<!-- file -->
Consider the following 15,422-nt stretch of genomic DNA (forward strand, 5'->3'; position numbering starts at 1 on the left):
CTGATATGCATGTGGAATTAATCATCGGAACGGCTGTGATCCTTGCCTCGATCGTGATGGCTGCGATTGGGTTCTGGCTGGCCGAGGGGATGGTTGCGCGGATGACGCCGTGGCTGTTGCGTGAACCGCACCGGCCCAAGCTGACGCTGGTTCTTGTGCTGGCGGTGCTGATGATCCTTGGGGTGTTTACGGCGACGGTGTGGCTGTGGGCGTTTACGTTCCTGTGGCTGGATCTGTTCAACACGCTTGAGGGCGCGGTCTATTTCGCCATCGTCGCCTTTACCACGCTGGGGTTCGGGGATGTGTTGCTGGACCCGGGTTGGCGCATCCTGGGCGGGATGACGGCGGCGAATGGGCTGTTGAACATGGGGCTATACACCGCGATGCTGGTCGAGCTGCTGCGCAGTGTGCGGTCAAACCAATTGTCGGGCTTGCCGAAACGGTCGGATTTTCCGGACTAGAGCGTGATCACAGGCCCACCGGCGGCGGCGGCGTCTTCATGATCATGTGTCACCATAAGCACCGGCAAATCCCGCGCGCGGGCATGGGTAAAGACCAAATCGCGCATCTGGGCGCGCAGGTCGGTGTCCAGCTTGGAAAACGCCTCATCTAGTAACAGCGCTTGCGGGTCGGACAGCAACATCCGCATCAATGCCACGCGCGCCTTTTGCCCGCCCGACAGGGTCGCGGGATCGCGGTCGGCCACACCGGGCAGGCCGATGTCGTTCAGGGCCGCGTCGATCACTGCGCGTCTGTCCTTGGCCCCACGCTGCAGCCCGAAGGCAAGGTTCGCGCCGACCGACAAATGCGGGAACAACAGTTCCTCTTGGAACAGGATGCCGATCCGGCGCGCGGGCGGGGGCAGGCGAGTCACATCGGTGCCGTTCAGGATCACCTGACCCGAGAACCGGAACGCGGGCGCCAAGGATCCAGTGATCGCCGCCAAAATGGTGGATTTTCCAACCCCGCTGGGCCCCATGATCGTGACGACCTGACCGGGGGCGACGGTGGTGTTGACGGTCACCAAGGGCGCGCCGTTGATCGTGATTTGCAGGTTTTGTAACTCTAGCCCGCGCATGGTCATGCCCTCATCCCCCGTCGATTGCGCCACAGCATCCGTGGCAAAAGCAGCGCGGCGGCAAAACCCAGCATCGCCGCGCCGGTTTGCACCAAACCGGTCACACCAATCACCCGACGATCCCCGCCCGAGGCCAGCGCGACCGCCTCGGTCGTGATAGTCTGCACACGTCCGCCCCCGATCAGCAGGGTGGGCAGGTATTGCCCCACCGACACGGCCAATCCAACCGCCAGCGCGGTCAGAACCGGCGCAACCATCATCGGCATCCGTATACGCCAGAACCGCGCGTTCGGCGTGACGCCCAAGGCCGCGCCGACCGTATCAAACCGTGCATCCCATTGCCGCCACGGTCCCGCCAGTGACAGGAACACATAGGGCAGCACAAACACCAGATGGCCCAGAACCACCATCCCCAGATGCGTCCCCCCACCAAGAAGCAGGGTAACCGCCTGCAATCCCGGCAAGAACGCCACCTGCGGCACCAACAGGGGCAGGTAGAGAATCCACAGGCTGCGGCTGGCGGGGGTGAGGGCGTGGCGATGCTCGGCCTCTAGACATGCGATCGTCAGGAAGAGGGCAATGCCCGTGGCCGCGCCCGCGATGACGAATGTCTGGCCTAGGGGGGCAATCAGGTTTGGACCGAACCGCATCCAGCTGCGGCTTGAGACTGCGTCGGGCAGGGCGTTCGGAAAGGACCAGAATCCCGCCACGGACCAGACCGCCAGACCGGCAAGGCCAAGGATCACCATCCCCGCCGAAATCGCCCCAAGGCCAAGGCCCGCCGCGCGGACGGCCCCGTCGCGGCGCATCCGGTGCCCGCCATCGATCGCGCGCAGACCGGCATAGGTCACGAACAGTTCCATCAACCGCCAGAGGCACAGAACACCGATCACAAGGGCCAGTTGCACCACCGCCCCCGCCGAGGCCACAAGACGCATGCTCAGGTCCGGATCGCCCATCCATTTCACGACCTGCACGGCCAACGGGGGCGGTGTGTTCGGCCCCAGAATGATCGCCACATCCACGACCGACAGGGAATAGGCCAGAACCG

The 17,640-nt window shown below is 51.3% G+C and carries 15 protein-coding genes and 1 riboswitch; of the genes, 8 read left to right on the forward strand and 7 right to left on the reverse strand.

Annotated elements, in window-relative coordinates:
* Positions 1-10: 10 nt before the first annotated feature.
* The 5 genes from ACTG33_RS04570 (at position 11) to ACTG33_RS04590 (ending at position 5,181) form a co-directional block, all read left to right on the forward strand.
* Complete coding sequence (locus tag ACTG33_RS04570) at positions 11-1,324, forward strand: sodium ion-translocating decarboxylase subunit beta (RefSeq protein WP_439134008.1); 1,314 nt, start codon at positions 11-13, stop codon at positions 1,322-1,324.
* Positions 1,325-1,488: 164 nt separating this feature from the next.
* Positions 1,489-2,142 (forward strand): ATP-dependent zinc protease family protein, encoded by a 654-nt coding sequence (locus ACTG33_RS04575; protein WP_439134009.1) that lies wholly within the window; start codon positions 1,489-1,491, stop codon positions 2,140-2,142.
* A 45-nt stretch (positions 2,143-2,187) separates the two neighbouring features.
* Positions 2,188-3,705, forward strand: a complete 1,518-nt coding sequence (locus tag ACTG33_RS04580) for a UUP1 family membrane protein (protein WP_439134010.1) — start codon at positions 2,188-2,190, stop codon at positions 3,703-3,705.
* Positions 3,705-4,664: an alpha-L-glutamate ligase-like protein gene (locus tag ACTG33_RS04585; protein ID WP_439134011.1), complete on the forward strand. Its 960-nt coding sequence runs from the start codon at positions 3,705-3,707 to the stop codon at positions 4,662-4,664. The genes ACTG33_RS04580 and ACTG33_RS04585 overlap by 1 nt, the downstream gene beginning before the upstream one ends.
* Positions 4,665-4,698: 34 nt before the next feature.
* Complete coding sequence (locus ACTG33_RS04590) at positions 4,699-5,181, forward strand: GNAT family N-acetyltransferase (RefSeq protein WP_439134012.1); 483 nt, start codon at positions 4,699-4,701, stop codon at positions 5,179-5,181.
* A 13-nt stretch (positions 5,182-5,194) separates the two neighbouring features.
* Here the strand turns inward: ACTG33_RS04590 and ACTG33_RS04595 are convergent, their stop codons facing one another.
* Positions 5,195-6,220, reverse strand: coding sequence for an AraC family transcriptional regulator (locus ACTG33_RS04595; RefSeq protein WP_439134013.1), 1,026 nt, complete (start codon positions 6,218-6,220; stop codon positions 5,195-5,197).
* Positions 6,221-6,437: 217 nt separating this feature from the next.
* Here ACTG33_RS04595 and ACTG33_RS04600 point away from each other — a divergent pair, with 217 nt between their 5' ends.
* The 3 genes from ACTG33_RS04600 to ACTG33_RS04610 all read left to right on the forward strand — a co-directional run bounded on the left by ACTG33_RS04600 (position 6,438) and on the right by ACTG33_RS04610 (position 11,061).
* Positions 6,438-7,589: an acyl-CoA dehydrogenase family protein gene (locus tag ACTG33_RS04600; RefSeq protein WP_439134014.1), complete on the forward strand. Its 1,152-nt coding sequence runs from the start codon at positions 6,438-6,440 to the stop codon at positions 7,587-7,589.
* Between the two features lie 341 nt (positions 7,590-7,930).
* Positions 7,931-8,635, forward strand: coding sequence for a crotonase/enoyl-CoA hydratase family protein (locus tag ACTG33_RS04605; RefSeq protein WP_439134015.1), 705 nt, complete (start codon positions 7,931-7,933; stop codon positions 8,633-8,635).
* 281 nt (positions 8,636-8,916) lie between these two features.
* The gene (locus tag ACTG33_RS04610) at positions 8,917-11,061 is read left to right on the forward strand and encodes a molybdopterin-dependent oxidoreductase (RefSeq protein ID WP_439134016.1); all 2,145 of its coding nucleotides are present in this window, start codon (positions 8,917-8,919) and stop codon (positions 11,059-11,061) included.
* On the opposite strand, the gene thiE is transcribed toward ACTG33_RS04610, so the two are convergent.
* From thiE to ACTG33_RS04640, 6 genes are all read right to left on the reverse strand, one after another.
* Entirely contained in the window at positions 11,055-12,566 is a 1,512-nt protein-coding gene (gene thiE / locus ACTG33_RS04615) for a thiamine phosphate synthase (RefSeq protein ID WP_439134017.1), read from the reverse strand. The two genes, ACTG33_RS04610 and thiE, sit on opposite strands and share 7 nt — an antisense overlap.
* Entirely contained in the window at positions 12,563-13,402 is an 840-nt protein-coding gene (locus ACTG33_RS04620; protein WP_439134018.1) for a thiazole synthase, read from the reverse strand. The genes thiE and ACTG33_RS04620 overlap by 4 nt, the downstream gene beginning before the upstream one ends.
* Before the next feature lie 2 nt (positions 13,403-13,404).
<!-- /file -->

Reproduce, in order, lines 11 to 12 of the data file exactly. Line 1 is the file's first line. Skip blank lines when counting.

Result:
* Positions 2,188-3,705, forward strand: a complete 1,518-nt coding sequence (locus tag ACTG33_RS04580) for a UUP1 family membrane protein (protein WP_439134010.1) — start codon at positions 2,188-2,190, stop codon at positions 3,703-3,705.
* Positions 3,705-4,664: an alpha-L-glutamate ligase-like protein gene (locus tag ACTG33_RS04585; protein ID WP_439134011.1), complete on the forward strand. Its 960-nt coding sequence runs from the start codon at positions 3,705-3,707 to the stop codon at positions 4,662-4,664. The genes ACTG33_RS04580 and ACTG33_RS04585 overlap by 1 nt, the downstream gene beginning before the upstream one ends.